Happy New Year! While Theresa spent quality time with the family and working with Google Docs, I did nothing. Yup. Over the holidays, I've probably spent less than 5 hours at my computer (scandalous, I know!) and even then it was a cursory glance at e-mail or adding music to my MP3 player. I took this neat thing called a vacation and actually did what one does on vacation - nothing. I worked out, hung out with my husband, did some cooking (gasp), saw good movies, and read. I always thoughts "recharging your batteries" was a cliche, but it's one I completely understand right now.
So back to it. Just in time for the latest round of ELA testing. It took me about five hours to get through my RSS feed today - lots of interesting and good stuff going on in the world. Adventures of Data Girl has a nice take on the week before testing. A few of the blogs I follow start each week by previewing upcoming entries. So, here at Grand Rounds, I'd like to propose that this month of months we talk about what's happening the week before, next week what we see during testing, and the following week, the immediate consequences, if any. I'll keep my eye on the media and see if there are any articles or press coverage about the assessments themselves. Let's hope there are no stories about scoring SNAFUs or cheating.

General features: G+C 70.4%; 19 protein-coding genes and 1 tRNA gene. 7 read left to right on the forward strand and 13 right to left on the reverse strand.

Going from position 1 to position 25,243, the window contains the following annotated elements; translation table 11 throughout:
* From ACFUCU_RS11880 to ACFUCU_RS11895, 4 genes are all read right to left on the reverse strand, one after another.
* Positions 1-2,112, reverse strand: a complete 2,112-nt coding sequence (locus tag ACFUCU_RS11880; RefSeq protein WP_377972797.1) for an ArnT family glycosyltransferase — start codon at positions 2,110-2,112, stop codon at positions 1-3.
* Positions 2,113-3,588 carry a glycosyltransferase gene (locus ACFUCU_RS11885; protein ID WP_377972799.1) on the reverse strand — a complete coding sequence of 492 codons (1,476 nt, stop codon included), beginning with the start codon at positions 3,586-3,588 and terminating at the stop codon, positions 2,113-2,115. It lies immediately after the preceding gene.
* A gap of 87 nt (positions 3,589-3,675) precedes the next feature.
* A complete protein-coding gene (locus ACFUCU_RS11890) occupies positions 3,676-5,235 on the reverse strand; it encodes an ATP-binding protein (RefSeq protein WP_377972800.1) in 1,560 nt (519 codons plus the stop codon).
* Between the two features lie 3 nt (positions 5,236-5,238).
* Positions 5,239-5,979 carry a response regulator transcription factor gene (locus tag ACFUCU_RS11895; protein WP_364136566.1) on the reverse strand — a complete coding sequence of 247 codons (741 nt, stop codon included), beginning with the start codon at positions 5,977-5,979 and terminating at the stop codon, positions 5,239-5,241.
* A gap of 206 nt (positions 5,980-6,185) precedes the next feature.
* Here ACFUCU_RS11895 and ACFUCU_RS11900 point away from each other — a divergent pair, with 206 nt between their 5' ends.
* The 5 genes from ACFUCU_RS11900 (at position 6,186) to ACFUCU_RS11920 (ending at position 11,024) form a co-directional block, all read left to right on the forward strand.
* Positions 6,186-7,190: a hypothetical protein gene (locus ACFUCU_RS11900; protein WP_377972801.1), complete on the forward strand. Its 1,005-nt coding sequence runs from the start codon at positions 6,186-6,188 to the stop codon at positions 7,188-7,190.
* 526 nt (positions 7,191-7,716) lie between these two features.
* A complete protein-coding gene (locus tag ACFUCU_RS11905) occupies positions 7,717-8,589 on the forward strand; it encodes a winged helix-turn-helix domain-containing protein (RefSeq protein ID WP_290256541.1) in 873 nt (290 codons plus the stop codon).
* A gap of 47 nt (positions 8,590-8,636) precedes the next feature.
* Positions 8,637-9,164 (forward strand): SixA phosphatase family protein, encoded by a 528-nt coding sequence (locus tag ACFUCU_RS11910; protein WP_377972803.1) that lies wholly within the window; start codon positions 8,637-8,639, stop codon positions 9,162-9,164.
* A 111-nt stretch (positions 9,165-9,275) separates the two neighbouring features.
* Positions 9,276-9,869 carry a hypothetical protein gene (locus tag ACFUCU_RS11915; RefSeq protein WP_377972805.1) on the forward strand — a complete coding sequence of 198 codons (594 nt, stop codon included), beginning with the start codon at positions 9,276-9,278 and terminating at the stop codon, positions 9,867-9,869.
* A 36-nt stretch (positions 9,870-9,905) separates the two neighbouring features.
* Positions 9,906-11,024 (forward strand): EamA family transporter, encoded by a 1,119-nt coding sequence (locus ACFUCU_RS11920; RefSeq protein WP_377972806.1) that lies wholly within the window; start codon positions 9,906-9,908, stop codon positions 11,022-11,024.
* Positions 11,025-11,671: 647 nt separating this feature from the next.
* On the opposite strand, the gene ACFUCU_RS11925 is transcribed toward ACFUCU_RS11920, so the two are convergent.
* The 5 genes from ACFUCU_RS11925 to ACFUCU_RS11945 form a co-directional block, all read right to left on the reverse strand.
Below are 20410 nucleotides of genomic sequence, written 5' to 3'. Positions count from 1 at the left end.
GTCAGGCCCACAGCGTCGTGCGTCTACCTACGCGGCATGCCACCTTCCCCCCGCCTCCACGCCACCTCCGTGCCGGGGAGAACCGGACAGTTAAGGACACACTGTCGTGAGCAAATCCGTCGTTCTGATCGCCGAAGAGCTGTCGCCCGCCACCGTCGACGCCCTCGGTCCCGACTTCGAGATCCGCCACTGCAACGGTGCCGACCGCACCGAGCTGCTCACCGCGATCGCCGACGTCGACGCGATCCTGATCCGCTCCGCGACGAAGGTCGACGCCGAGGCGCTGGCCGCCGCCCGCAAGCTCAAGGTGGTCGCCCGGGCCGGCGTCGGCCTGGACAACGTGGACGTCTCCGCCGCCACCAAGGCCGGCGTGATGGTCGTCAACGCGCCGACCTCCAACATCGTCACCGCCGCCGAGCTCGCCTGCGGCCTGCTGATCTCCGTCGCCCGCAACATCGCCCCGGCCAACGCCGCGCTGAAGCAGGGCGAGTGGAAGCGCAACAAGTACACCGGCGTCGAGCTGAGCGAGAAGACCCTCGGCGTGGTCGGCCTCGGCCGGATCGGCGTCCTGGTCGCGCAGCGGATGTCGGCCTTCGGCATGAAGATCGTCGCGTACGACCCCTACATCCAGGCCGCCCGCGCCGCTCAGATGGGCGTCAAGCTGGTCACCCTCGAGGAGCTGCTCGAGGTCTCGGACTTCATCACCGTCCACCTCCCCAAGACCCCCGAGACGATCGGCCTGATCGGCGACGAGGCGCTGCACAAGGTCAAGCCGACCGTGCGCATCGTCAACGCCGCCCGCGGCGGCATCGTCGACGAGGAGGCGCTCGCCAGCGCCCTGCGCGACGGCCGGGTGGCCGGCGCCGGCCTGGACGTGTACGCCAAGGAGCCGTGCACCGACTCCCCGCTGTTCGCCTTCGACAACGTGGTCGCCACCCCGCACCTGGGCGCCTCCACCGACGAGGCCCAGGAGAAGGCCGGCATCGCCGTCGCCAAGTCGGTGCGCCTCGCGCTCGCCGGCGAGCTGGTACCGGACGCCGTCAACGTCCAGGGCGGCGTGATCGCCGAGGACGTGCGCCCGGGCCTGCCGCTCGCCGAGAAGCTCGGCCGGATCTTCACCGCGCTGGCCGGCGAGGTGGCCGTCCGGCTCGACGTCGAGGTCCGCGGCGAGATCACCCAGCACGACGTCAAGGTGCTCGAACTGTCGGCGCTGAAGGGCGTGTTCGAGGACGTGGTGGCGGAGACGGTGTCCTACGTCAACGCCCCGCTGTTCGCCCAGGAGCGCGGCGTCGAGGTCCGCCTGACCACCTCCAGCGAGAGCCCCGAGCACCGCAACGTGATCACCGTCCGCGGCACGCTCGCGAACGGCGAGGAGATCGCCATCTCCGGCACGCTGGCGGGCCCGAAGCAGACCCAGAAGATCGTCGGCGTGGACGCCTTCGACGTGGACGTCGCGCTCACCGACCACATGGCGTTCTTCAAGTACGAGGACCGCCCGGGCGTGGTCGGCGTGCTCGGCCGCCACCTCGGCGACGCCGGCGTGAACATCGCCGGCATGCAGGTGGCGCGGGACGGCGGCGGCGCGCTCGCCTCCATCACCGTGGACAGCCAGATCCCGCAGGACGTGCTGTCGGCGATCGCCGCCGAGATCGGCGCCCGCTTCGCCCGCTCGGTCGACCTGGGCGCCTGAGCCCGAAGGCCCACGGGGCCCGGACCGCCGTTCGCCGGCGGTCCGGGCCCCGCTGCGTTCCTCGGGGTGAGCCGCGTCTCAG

In the meantime, if you're feeling the pressure and looking to set your and/or your students' minds at ease, I"d like to recommend two books. I've loved Testing Miss Malarky since I first read it. The book has several possible implications - test cramming leads to high scores, test cramming isn't that important in the grand scheme - but is a worthy read. I personally love the student who is given fish and the explanation that fish is "brain food". His response? "I thought food went to my stomach."
Theresa gave me a copy of Horray for Diffendoorfer Day and it's a must read for anyone struggling to find what is important amidst all the testing noise. The book was written after Dr. Seuss passed away using notes provided by his secretary. The story itself is wonderfully pragmatic, classic Seuss (Miss Bonkers advises her students: Don't fret! You're learned the things you need to pass that test and many more - I'm certain you'll succeed. . . we've taught you how to think.")
Do you know of any good testing reality check books? Any recommendations for the week before the tests?